Mr. Wantou Siantou was continuing to raise complaints during this period of time. On April 2, 2015 - one day after Ms. Nguyen and Mr. Gerwig came to the store to speak with him -he emailed Ms. Nguyen and another CVS executive a document entitled "Addendum to Title VII Complaint of Discrimination Based on Race, Gender, and National Origin; and Subsequent Retaliation Complaint." Addendum to Discrimination Compl., Ex. 16, ECF No. 72-17. The document said he found their visit the day before intimidating and felt it "raised concerns of unfairness and further retaliation for filing a Title VII Complaint." Id. It further asserted that he was being held to an unfair standard while working in an especially challenging environment, which resulted in a poor yearly performance evaluation. Id. at 3. "If I were a White pharmacist," he wrote, "let alone a White American born female pharmacist, I would not have been assigned as Manager in store 1469 and I would have been held to different standards." Id.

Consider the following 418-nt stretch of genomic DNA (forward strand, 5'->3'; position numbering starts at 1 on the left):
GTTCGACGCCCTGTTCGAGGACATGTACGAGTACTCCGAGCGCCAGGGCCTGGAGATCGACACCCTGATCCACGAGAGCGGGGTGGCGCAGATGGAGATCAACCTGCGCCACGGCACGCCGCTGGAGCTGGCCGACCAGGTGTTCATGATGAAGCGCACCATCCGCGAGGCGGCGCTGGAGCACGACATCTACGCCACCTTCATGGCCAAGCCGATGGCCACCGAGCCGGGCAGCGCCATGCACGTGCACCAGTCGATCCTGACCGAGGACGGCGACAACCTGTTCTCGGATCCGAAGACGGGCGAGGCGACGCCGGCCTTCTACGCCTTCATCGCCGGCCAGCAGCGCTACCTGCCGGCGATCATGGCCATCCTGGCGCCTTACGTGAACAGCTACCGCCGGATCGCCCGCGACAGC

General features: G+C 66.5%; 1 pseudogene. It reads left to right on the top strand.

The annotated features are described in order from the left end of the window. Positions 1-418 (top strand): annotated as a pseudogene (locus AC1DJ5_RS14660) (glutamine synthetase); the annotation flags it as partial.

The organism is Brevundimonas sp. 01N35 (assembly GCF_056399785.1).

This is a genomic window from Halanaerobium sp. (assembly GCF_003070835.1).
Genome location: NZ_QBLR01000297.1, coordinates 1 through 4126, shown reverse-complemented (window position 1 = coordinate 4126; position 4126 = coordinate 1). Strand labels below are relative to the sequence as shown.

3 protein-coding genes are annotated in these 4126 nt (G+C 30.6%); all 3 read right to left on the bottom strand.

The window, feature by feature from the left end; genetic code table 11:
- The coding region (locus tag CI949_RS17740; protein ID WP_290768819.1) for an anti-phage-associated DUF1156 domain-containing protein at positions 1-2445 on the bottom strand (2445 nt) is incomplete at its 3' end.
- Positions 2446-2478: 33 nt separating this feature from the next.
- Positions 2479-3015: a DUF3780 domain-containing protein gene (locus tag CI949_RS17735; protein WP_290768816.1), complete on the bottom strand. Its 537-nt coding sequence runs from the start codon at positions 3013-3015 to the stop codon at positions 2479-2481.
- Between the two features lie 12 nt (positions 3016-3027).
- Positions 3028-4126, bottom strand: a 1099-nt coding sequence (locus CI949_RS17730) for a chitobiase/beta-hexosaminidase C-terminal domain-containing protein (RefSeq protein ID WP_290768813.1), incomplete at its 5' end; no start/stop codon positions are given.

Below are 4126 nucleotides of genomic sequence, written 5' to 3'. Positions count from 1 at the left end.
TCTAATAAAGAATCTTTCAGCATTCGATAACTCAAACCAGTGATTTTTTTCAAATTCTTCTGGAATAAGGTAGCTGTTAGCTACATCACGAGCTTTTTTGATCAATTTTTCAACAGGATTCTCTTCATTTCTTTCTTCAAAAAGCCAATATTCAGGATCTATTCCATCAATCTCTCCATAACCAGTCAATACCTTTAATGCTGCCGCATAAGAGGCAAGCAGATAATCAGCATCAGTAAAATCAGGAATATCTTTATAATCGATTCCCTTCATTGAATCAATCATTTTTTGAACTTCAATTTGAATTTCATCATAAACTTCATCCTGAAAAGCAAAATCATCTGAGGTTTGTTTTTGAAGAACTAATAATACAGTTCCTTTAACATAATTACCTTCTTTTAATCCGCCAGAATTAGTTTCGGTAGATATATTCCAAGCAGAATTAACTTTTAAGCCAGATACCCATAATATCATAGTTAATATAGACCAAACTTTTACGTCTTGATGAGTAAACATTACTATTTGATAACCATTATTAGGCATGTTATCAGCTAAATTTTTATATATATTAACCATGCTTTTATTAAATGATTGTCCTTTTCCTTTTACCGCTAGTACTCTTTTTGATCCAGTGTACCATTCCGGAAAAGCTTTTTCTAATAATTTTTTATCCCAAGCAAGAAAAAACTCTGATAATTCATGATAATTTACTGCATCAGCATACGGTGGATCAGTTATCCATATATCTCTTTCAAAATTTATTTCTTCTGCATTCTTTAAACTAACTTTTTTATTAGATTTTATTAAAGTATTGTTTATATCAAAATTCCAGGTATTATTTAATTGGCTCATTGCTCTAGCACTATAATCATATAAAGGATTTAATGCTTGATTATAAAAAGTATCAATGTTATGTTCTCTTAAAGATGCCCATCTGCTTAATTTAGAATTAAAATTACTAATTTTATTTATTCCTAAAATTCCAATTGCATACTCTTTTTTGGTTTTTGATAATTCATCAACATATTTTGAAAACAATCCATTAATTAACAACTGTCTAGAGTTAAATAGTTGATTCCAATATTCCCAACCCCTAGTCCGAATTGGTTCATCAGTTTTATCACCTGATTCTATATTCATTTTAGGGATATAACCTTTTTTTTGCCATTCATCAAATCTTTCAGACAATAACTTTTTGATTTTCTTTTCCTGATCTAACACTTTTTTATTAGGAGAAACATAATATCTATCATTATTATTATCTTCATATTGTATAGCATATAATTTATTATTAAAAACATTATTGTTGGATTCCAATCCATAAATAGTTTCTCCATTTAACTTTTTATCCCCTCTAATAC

The document stated that he wished to be transferred to a different store. Id. The next day, Ms. Nguyen offered him the opportunity to accept a position as pharmacist in charge at a store in Hollywood, Maryland, or as a staff pharmacist at either of two stores in New Carollton. See Transfer Offer, Ex. 19, ECF No. 72-20. He declined all three options. See Wantou Siantou Dep. 348:10-349:20.